The Caucasian Representatives of the Genus Paeonia L.

L.M. Kemularia-Nathadse, Trudy Tiflis. Botan. Sada 1961


Chapter IV

Systematic analysis of Caucasian species of the genus Paeonia L.

13. Paeonia Biebersteiniana Rupr.

Ruprecht. Flora Cauc. (1869) 47; Trantvetter Incr. (1882) 61; Lipsky, Fl. Cauc. (1899) 214; Komarov and Schipczinsky in Fl. USSR VII (1936) 35; Grossheim, Opred. (1949) 44. Fl. Cauc. IV (1950) 13.

Syn. P. tenuifolia var. Biebersteiniana (Rupr.) N. Busch in Fl. cauc. critic. Ill, 3 (1901-1903) 9; Grossheim Fl. Cauc. II (1930) 91; P. tenuifolia v. hybrida (Pall.) Lipsky Fl. (1898) 235; P. tenuifolia Rupr. Fl. cauc. pp. ; MB. Fl. taur.-cauc. II (1808) 10 pp.

Perennial, its rhizome has oblong cone-shaped root thickenings; stems are 20-70 (100) cm high, simple or less rarely branchy at the upper part; leaves are thrice ternate-incised into narrow-linear, 3-10 mm wide, short, unpendent lacinules, which are naked or covered with short hairs, growing in rows along veins at the upper side. The blossoms are middle-sized, with bright-red petals, yellow anthers, red, less frequently yellow filaments; ovary is ovate, tomentose downy; stigmas are red; fruits are upright or slightly spreading. Seeds .....V.

Habitat. Over steppe slopes, among shrubberies. Original area. The outskirts of Stavropol.

Type. Outside of Stavropol, 1867, Becker, Kept in Leningrad.

Studied samples. North Caucasus, Stavropol 1827, Steven! Marshal-Bieberstein! 1867 Becker! 28, Lipsky!

Georgievsk, Wilhelms!

Chechenia, Grozny 5. V. 1890 Lipsky!

Stavropolskij Kraj, Near t. Pyatigorsk V. Hochenacker!

Near Zakan-Yurtovskaya among shrubberies, Kuznetsov!

Geographic type. Montane steppe. General distribution. The North Caucasus.

Remarks. In respect to the question of self-dependance of this species, the opinions of botanists diverge quite significantly. Most of them consider it a variety or form of P. tenuifolia L. N. Busch considers this plant a transitional form from P. tenuifolia L. to P. anomala L. growing in Siberia Denying independence of this species, he writes: "The var. Biebersteiniana (Rupr.) N. Busch can be regarded as a self-dependent species by no means, because it differs from P. tenuifolia L. with broader leaf-lobes only".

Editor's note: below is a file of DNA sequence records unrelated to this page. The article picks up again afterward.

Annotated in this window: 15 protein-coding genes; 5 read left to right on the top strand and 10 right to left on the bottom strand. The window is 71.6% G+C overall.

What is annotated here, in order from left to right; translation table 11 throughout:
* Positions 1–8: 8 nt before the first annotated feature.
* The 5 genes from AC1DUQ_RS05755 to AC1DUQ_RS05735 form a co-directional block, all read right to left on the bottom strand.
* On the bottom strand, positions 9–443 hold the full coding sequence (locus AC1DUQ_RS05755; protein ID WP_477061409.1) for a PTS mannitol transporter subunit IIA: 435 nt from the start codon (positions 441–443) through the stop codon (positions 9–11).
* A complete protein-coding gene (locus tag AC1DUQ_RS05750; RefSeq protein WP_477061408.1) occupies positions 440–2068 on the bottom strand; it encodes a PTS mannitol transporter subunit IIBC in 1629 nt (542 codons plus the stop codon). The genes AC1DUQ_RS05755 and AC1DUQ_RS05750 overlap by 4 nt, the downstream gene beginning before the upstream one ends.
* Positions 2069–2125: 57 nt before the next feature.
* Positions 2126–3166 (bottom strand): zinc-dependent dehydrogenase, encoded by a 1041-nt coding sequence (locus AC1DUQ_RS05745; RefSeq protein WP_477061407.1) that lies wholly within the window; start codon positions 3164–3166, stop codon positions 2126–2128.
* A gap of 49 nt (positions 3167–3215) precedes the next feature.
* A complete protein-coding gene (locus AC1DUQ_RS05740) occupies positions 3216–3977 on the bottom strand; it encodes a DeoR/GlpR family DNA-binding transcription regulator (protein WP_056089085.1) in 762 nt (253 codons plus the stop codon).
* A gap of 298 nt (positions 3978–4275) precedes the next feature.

Huth (1891) took P. Biebersteiniana for P. tenuifolia L. and pointed out at P. anomala L. growing in Siberia, as a species typical for Stavropol. A fallacy of this kind was commented by N. Busch (1901).

Stern (1946) considers this plant a "tantum nomen", only, and places it in the separate list "Species non satis notae", as not being adequately studied.

The self-dependence of this species is indicated by no less authorize botanists, such as Ruprecht, Trautvetter, Lipsky, Komarov (Fl. USSR, 1937).

As it seems to us, a disagreement of this kind is a result of different concepts about species volume being used in every case. But the main reason is the absence of well-furnished herbariums and proper interest for these species. Occasional desultory gatherings of the plants were carried out, without taking into account ecologic and geographical characteristics in this case. Only on a base of massive collections and regular observations in natural conditions, it is possible to reveal differences between so closely related species, as P. tenuifolia L., P. Biebersteiniana Rupr. and P. carthalinica Ketzch.

As indicatory features for comparing these species, such the characters are mentioned as follows: the larger width of leaf-lobes of P. Biebersteiniana Rupr. in comparison with P. tenuifolia L. and the row of hairs at the upper side of grayish leaves. But if the ovary's and fruit's pubescence made up by red hairs is taken into account for P. tenuifolia, as it was pointed out by Gmelin, Willdenow in "Flora USSR" previously, than a complex of characters needed for recognizing the species will be obtained in this case.

Besides, these plants have different areas of distribution. Just as the outskirts of Stavropol including hills (the Stavropol plateau) are known to be the only area for P. Biebersteiniana Rupr. distribution, so this peony may be considered an endemic species for this region (see "Fl. USSR"). So, having been described in the steppe zone of Ukraine (the outskirts of Taganrog), P. tenuifolia L. is known to be propagating throughout steppe regions of the South European part of the USSR, North Caucasus. Transcaucasus and the Middle Europe.